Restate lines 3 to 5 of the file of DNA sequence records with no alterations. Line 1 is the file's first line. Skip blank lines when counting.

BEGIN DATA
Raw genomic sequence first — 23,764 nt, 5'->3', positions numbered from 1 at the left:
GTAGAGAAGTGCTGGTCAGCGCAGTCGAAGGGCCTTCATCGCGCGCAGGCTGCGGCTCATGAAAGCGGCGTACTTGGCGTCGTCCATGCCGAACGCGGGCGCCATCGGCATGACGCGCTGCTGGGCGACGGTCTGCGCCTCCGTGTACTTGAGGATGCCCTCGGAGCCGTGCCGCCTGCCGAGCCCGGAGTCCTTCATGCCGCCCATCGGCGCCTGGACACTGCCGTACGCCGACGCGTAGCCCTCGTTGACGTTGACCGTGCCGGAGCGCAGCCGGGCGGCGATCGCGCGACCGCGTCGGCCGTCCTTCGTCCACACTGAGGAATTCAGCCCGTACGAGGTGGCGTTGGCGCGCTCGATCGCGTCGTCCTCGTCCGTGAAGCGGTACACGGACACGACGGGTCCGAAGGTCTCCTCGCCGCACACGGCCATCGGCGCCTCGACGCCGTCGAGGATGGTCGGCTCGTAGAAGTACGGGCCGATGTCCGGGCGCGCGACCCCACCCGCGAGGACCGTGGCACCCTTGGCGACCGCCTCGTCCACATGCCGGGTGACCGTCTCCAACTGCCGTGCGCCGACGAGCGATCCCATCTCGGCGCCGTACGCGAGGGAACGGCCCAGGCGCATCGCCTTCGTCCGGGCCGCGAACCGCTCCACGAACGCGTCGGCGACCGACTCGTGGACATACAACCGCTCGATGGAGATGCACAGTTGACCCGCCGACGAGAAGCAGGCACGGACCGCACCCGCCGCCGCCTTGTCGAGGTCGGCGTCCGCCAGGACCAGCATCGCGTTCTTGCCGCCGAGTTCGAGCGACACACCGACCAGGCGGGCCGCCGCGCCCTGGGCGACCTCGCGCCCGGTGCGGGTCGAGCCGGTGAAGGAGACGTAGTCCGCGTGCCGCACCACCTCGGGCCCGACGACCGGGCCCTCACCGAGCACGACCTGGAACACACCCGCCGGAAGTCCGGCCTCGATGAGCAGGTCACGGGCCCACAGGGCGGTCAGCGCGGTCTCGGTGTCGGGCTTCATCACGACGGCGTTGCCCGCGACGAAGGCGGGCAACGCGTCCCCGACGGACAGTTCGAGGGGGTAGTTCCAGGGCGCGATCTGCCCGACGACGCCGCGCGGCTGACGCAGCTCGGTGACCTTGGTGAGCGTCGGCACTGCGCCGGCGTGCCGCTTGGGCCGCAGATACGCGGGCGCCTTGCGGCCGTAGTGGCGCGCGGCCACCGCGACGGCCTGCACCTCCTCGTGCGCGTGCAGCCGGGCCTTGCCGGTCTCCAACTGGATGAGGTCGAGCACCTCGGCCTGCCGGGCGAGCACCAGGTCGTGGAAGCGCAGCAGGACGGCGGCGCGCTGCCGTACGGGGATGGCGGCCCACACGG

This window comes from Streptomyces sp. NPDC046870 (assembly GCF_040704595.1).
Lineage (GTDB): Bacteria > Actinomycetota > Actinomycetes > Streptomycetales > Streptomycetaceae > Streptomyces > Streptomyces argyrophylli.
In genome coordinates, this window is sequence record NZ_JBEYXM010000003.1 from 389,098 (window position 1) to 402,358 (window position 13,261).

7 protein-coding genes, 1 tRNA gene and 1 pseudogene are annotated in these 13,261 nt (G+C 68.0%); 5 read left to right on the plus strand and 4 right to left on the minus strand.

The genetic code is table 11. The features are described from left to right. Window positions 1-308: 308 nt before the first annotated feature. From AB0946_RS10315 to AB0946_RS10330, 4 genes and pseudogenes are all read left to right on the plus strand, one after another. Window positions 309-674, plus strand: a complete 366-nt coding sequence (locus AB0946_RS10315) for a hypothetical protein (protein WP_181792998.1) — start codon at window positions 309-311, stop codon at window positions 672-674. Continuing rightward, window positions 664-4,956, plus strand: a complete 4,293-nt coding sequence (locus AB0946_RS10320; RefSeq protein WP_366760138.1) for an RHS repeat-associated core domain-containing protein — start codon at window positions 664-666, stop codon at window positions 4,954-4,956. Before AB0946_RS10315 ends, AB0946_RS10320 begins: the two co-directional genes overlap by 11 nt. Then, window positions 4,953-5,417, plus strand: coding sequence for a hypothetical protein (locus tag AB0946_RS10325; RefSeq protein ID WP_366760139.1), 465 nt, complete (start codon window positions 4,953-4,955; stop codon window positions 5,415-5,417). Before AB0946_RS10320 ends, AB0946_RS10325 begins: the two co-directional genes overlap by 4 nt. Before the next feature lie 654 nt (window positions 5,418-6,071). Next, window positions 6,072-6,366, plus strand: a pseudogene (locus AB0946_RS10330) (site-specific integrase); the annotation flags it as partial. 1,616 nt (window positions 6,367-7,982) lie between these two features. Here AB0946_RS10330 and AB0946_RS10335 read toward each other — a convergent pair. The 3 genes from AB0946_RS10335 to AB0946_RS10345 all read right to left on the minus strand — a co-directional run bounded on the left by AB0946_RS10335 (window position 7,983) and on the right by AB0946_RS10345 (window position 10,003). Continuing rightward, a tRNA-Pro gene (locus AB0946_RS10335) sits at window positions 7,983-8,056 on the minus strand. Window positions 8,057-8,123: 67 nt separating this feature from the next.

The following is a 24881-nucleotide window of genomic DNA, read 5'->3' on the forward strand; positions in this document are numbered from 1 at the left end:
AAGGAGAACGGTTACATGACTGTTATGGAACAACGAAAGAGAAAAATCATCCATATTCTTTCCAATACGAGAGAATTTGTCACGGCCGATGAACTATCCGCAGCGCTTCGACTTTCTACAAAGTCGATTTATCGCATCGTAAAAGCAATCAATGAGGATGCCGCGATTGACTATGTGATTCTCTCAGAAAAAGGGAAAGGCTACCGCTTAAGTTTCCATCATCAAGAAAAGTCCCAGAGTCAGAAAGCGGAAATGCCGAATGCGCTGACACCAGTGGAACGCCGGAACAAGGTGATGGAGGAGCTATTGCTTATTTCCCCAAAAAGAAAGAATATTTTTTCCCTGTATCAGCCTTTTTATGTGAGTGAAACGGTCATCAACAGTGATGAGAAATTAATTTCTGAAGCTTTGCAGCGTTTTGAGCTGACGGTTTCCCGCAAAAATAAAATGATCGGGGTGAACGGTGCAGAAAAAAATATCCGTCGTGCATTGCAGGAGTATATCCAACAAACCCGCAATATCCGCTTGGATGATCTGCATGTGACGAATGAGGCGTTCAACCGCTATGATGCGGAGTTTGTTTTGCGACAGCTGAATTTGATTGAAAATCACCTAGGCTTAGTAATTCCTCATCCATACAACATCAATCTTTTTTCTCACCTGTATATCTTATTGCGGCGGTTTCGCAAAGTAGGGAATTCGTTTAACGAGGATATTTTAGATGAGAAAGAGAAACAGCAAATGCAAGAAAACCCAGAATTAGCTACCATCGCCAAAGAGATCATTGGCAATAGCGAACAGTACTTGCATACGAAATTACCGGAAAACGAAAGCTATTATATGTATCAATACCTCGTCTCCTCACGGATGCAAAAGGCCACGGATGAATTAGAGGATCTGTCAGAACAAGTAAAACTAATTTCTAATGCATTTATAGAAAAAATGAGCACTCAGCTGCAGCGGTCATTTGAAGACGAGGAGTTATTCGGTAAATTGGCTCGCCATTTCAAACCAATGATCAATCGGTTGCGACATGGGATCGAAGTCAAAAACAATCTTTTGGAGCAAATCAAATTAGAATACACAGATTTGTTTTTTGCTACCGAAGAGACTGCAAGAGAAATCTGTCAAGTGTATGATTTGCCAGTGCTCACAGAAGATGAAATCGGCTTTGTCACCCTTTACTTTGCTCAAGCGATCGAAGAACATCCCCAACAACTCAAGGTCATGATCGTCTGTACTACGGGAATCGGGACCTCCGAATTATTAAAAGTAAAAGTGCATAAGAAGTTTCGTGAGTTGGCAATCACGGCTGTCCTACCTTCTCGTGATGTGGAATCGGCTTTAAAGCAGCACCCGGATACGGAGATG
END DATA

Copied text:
This window comes from Streptomyces sp. NPDC046870 (assembly GCF_040704595.1).
Lineage (GTDB): Bacteria > Actinomycetota > Actinomycetes > Streptomycetales > Streptomycetaceae > Streptomyces > Streptomyces argyrophylli.
In genome coordinates, this window is sequence record NZ_JBEYXM010000003.1 from 389,098 (window position 1) to 402,358 (window position 13,261).